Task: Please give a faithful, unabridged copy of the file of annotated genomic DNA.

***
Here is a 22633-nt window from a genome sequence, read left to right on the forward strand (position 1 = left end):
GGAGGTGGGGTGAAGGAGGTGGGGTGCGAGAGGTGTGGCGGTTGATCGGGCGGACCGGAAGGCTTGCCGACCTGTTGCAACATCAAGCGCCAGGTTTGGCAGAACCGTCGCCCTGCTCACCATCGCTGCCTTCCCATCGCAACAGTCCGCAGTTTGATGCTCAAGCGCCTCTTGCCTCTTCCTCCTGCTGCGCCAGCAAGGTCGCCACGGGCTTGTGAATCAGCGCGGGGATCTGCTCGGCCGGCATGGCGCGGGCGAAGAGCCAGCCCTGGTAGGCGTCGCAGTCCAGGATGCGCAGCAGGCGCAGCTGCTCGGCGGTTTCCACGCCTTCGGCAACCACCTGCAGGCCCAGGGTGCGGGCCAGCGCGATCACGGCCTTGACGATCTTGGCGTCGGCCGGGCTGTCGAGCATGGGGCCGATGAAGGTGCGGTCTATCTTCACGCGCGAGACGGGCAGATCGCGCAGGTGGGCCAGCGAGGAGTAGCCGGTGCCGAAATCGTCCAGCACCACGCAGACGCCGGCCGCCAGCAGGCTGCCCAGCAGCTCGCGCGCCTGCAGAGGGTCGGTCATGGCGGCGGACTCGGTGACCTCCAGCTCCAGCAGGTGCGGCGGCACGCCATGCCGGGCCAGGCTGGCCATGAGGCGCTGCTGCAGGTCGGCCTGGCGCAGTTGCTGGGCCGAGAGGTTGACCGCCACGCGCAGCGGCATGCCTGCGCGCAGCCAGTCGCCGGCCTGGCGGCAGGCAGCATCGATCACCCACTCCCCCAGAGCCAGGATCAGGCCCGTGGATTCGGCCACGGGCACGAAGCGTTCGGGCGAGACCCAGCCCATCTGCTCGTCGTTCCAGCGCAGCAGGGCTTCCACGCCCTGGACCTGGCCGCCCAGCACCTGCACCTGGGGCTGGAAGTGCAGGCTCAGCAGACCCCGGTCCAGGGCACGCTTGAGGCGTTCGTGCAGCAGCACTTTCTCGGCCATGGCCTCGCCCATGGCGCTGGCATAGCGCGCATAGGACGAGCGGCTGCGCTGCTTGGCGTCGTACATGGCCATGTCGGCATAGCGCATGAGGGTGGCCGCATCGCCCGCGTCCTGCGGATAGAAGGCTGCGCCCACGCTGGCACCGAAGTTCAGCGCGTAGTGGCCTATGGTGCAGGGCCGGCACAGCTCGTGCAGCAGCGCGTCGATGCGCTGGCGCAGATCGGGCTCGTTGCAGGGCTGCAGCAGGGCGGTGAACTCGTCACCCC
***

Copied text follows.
Here is a 22633-nt window from a genome sequence, read left to right on the forward strand (position 1 = left end):
GGAGGTGGGGTGAAGGAGGTGGGGTGCGAGAGGTGTGGCGGTTGATCGGGCGGACCGGAAGGCTTGCCGACCTGTTGCAACATCAAGCGCCAGGTTTGGCAGAACCGTCGCCCTGCTCACCATCGCTGCCTTCCCATCGCAACAGTCCGCAGTTTGATGCTCAAGCGCCTCTTGCCTCTTCCTCCTGCTGCGCCAGCAAGGTCGCCACGGGCTTGTGAATCAGCGCGGGGATCTGCTCGGCCGGCATGGCGCGGGCGAAGAGCCAGCCCTGGTAGGCGTCGCAGTCCAGGATGCGCAGCAGGCGCAGCTGCTCGGCGGTTTCCACGCCTTCGGCAACCACCTGCAGGCCCAGGGTGCGGGCCAGCGCGATCACGGCCTTGACGATCTTGGCGTCGGCCGGGCTGTCGAGCATGGGGCCGATGAAGGTGCGGTCTATCTTCACGCGCGAGACGGGCAGATCGCGCAGGTGGGCCAGCGAGGAGTAGCCGGTGCCGAAATCGTCCAGCACCACGCAGACGCCGGCCGCCAGCAGGCTGCCCAGCAGCTCGCGCGCCTGCAGAGGGTCGGTCATGGCGGCGGACTCGGTGACCTCCAGCTCCAGCAGGTGCGGCGGCACGCCATGCCGGGCCAGGCTGGCCATGAGGCGCTGCTGCAGGTCGGCCTGGCGCAGTTGCTGGGCCGAGAGGTTGACCGCCACGCGCAGCGGCATGCCTGCGCGCAGCCAGTCGCCGGCCTGGCGGCAGGCAGCATCGATCACCCACTCCCCCAGAGCCAGGATCAGGCCCGTGGATTCGGCCACGGGCACGAAGCGTTCGGGCGAGACCCAGCCCATCTGCTCGTCGTTCCAGCGCAGCAGGGCTTCCACGCCCTGGACCTGGCCGCCCAGCACCTGCACCTGGGGCTGGAAGTGCAGGCTCAGCAGACCCCGGTCCAGGGCACGCTTGAGGCGTTCGTGCAGCAGCACTTTCTCGGCCATGGCCTCGCCCATGGCGCTGGCATAGCGCGCATAGGACGAGCGGCTGCGCTGCTTGGCGTCGTACATGGCCATGTCGGCATAGCGCATGAGGGTGGCCGCATCGCCCGCGTCCTGCGGATAGAAGGCTGCGCCCACGCTGGCACCGAAGTTCAGCGCGTAGTGGCCTATGGTGCAGGGCCGGCACAGCTCGTGCAGCAGCGCGTCGATGCGCTGGCGCAGATCGGGCTCGTTGCAGGGCTGCAGCAGGGCGGTGAACTCGTCACCCC